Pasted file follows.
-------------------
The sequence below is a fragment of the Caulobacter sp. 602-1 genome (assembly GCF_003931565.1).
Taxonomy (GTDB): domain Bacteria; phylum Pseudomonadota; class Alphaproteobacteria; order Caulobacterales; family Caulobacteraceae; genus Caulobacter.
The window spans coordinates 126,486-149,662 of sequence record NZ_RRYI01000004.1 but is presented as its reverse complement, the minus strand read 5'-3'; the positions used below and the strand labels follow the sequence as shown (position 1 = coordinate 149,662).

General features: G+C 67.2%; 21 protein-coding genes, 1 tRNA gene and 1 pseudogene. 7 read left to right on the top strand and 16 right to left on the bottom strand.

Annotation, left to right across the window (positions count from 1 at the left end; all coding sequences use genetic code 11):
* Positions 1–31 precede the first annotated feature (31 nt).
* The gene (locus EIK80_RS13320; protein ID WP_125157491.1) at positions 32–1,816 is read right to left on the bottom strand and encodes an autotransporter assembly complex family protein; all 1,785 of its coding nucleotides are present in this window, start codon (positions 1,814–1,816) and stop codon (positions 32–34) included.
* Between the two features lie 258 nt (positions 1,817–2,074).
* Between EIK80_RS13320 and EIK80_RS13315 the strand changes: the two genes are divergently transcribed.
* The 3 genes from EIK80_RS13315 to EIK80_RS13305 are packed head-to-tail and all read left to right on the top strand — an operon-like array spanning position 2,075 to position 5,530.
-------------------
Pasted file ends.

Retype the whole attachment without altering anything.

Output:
The sequence below is a fragment of the Caulobacter sp. 602-1 genome (assembly GCF_003931565.1).
Taxonomy (GTDB): domain Bacteria; phylum Pseudomonadota; class Alphaproteobacteria; order Caulobacterales; family Caulobacteraceae; genus Caulobacter.
The window spans coordinates 126,486-149,662 of sequence record NZ_RRYI01000004.1 but is presented as its reverse complement, the minus strand read 5'-3'; the positions used below and the strand labels follow the sequence as shown (position 1 = coordinate 149,662).

General features: G+C 67.2%; 21 protein-coding genes, 1 tRNA gene and 1 pseudogene. 7 read left to right on the top strand and 16 right to left on the bottom strand.

Annotation, left to right across the window (positions count from 1 at the left end; all coding sequences use genetic code 11):
* Positions 1–31 precede the first annotated feature (31 nt).
* The gene (locus EIK80_RS13320; protein ID WP_125157491.1) at positions 32–1,816 is read right to left on the bottom strand and encodes an autotransporter assembly complex family protein; all 1,785 of its coding nucleotides are present in this window, start codon (positions 1,814–1,816) and stop codon (positions 32–34) included.
* Between the two features lie 258 nt (positions 1,817–2,074).
* Between EIK80_RS13320 and EIK80_RS13315 the strand changes: the two genes are divergently transcribed.
* The 3 genes from EIK80_RS13315 to EIK80_RS13305 are packed head-to-tail and all read left to right on the top strand — an operon-like array spanning position 2,075 to position 5,530.